The English name yarrow comes from the Anglo-Saxon gearwe. As with other herbs of Saint John, it was used in love divination as well as a protection against witches, demons, and fairies. Although a famous healing plant from antiquity through the Renaissance, yarrow’s reputation as a magical herb, often cited in secondary works on plant lore, is more difficult to trace to a medieval source than its medicinal applications. Its place in Celtic tradition is manifest in a Scots Gaelic incantation translated by Kenneth Jackson, and published in A Celtic Miscellany (1951):
I will pick the smooth yarrow that my figure may be sweeter,
that my lips may be warmer,
that my voice may be gladder.
May my voice be like a sunbeam,
may my lips be like the juice of the strawberry.
May I be an island in the sea,
may I be a hill in the land,
may I be a star in the darktime,
may I be a staff to the weak one:
I shall wound every man,
no man shall hurt me.
Yarrow (Achillea millefolium), like St. John’s wort, was a famous vulnerary. The name of the genus is taken from the Greek hero Achilles. He is said to have learned the use of the herb from the centaur Chiron and to have employed it to heal the wound he himself inflicted on Telephus, king of Mysia. In the Anglo-Saxon version of the Herbarium of Apuleius Platonicus, this ascription had already been generalized, and common yarrow is specified as an herb that Achilles used to heal the wounds of his soldiers, especially those who were wounded with iron (Geoffrey Grigson, The Englishman’s Flora, 1955).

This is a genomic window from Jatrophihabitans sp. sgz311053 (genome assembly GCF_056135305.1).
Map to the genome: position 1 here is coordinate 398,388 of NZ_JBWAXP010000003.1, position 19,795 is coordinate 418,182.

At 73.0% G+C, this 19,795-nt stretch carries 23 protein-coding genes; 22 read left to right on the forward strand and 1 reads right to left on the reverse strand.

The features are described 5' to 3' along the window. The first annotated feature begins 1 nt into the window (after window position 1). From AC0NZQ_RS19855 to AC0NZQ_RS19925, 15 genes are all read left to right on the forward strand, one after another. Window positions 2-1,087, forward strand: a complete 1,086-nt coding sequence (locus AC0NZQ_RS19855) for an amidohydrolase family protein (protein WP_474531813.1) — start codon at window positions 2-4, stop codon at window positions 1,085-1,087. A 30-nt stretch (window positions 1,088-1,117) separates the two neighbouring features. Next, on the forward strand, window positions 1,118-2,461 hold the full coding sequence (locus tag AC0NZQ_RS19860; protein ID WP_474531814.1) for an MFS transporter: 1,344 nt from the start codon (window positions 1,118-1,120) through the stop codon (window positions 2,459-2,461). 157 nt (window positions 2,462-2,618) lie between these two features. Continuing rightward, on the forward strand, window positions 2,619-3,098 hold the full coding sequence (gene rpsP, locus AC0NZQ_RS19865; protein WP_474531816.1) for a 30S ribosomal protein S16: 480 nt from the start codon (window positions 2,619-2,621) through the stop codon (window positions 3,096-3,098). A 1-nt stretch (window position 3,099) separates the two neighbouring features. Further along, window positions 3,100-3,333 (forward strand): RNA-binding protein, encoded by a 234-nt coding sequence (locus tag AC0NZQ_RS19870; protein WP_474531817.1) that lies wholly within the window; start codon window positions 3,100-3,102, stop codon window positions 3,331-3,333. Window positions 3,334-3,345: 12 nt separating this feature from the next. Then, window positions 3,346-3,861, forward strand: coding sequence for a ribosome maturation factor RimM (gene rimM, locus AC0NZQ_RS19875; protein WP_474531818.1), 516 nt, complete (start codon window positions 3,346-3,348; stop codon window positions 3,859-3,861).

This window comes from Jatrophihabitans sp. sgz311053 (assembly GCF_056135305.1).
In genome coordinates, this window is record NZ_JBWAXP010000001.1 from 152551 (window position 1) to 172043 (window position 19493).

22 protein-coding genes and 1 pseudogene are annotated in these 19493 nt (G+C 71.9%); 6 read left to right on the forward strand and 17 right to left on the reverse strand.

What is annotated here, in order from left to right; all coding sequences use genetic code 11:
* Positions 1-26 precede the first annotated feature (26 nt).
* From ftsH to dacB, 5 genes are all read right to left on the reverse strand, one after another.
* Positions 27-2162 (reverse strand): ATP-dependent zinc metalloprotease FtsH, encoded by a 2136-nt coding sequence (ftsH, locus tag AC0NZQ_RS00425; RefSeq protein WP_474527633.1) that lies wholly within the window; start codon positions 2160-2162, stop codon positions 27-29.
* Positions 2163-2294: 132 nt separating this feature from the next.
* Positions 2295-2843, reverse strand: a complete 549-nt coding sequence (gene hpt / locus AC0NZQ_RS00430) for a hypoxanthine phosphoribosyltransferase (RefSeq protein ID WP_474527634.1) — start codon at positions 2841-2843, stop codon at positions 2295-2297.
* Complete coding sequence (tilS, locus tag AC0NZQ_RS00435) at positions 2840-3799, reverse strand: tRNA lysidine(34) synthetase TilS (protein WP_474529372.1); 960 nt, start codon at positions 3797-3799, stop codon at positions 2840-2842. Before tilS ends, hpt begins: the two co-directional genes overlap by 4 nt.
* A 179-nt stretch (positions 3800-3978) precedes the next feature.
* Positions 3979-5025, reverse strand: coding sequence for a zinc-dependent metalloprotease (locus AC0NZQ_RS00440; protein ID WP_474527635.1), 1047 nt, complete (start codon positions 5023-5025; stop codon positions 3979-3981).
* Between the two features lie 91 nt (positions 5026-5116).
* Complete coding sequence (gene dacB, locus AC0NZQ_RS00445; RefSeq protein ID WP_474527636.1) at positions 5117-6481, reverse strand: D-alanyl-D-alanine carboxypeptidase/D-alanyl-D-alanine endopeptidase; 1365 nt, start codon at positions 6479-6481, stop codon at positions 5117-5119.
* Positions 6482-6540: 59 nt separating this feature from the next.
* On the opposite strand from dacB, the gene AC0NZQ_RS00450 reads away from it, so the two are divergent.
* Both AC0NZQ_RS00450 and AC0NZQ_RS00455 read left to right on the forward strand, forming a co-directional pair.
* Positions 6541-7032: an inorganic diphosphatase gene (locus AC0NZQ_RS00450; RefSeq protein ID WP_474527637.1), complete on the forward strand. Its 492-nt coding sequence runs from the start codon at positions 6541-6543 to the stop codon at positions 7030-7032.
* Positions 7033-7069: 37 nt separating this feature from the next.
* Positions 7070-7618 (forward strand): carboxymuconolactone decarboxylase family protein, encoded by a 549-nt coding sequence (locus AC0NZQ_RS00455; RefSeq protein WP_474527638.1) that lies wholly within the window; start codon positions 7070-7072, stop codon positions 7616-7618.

There are some twenty-four species of Achillea found in Greece, (Hellmut Baumann, The Greek Plant World in Myth, Art, and Literature, translated and augmented by Wm. T. Stearn and E. R. Stearn, 1993). Achillea millefolium is among them. Whether or not it can be identified with the healing herb mentioned in ancient Greek sources, yarrow was used as a wound herb in the Middle Ages on the authority of the ancients. (See also the Index of Medieval Medical Images.)